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Does your firm use Two Factor Authentication (aka 2FA)? It is a good idea for law firms sign up for 2FA for all services and/or applications housing sensitive data. 2FA puts an extra barrier in the way of someone who wants to access email, data storage, or other systems storing confidential data. With 2FA, a password is not sufficient to gain access. Instead, you need to enter both your password, and a secondary code – typically sent to your smartphone via SMS message or via an app like Google Authenticator.
How often does the firm update its operating system? While installing updates is annoying, it is strongly recommended for security reasons. Many updates involve fixing known bugs in the operating system (Windows or Mac) that create security vulnerabilities. How does your law firm make sure that every device installs those pesky OS updates as soon as they’re available?
What’s encrypted and how? It’s simple to encrypt the entire disk of either a Mac or PC. The benefits are enormous and the costs are negligible. With encryption, the contents are unreadable unless you’ve logged in with your password. Devices and laptops get stolen all the time, and desktop computers are also vulnerable. Law firms need to intentionally encrypt more of their data – and be able to explain their efforts.
Do you use a password manager to set strong passwords? The human brain can only hold so many good passwords. Weak passwords based on things like the names of our pets, our addresses, or simply the word “password” or “12345678” should be avoided. Password managers can help generate strong passwords and manage credentials for multiple accounts – requiring you to only remember one good password.
Do you regularly educate your employees about security? If so, how? Many security breaches result from hackers tricking users into doing things such as downloading a file infected with malware, sending sensitive data to the hacker, or sharing account credentials with the hacker. It is important to ensure that all members of the law firm – both staff and lawyers — are educated about both phishing and security. Everyone should know how to spot red flags, and how to react to a potential security threat.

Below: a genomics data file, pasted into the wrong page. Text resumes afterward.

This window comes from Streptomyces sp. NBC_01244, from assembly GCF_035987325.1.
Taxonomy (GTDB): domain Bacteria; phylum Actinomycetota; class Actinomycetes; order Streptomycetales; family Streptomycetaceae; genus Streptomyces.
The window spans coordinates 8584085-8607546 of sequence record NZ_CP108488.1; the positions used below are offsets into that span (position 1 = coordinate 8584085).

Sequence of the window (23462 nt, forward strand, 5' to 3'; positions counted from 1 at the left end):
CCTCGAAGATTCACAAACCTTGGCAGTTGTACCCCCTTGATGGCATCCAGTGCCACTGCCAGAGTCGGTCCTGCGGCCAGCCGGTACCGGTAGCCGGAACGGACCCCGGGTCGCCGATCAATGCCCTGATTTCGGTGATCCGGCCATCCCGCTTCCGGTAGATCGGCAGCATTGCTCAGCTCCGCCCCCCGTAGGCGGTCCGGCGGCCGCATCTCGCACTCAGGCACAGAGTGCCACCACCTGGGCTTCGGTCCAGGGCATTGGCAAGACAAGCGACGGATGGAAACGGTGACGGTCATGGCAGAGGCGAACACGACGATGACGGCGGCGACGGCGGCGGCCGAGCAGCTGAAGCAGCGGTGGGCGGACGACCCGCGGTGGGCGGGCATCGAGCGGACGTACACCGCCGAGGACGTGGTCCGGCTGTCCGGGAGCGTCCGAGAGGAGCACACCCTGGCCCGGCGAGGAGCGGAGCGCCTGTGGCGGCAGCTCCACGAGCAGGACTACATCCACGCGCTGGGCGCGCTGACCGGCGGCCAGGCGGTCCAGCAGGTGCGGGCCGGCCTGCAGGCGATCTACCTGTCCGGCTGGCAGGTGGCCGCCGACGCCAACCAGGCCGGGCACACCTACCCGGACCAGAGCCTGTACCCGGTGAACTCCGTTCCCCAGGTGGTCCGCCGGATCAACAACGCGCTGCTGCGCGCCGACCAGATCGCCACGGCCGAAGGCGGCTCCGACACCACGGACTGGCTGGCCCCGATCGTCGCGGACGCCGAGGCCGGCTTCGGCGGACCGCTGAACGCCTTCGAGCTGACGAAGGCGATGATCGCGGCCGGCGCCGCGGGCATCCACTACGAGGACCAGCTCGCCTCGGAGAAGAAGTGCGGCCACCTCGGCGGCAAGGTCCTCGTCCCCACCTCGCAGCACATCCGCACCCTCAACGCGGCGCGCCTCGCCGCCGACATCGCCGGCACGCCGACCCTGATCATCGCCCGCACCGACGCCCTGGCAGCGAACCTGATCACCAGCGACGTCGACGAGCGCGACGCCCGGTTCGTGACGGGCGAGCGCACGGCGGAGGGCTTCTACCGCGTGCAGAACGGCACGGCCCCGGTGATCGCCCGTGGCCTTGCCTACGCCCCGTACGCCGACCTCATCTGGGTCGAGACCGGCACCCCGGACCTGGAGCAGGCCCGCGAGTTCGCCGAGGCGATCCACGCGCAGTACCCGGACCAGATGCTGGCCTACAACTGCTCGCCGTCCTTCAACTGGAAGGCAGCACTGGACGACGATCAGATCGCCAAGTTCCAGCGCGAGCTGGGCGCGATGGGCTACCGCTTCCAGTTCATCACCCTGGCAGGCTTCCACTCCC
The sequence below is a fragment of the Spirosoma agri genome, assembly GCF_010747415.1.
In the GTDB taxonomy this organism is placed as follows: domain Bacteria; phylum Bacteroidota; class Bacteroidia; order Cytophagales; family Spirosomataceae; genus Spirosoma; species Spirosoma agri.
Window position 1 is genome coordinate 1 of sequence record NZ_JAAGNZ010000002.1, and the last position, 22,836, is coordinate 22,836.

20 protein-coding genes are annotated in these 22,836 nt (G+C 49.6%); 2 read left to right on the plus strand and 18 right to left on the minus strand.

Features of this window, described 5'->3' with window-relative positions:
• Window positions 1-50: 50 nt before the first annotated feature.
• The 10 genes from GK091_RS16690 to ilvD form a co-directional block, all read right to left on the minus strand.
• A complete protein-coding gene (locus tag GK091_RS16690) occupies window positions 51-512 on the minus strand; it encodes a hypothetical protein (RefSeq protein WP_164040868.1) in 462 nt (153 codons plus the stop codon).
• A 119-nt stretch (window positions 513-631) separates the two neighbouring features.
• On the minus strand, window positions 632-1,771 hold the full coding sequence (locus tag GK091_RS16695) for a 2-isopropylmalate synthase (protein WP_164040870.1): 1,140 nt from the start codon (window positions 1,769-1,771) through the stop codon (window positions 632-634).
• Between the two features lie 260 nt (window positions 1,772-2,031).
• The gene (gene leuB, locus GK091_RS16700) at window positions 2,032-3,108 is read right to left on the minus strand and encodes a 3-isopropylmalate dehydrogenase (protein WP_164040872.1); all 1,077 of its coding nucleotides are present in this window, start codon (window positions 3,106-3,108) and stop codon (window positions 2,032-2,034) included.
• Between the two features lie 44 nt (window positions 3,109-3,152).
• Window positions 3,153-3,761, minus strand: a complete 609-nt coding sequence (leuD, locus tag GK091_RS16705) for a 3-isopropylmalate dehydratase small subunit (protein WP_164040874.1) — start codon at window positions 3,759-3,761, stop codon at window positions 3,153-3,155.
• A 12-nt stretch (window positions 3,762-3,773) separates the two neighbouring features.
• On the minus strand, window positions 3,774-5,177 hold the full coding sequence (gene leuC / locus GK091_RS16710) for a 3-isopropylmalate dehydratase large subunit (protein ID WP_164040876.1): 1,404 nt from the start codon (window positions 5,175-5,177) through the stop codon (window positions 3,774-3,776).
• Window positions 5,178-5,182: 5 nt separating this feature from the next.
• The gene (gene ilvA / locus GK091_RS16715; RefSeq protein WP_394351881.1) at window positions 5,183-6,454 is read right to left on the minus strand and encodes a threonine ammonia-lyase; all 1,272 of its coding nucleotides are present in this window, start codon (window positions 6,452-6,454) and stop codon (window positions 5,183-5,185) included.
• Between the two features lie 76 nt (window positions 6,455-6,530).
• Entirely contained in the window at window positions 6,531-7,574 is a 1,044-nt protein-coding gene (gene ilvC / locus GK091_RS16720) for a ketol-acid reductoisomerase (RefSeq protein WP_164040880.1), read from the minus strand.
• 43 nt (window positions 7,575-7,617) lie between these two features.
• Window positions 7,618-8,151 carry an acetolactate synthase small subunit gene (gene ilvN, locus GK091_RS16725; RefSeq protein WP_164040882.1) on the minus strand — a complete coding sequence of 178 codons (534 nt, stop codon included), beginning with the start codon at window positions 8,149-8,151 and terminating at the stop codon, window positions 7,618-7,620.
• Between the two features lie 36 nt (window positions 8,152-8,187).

What’s your security insurance coverage? What and whom does it cover? All the caution in the world can’t prevent every cyberattack throughout a law firm’s entire lifetime. It’s important to make sure that law firms are insured just in case a breach does occur.
Do you have a disaster recovery and incidence response plan? Similarly, it’s important to know a law firm’s plan once something does go wrong. How does the firm plan on recovering? Do all key employees understand what role they play? It’s as important to prevent as it is to respond. Since there’s a high chance your data may be impacted, you should know what the firm will do should a cyberattack occur.
What does your physical security look like? In addition to talking about prevention, planning and training, it’s important to inquire about the physical security of the space and how the firm controls access to sensitive information.
Do you conduct regular security risk assessments? While it’s great if a firm seems to be on top of security, its plans are only valuable if the firm stays current with the most up to date risks to its systems. Hackers get better and better every day, and your firm needs to know whether it’s systems are open to new vulnerabilities.
While it’s easy to dismiss these questions as “typical legal overthinking.” ultimately, even if you never need to use it, having an intentional and systematic security approach is a competitive advantage. After all, it’s better to have one and not need it, then the other way around!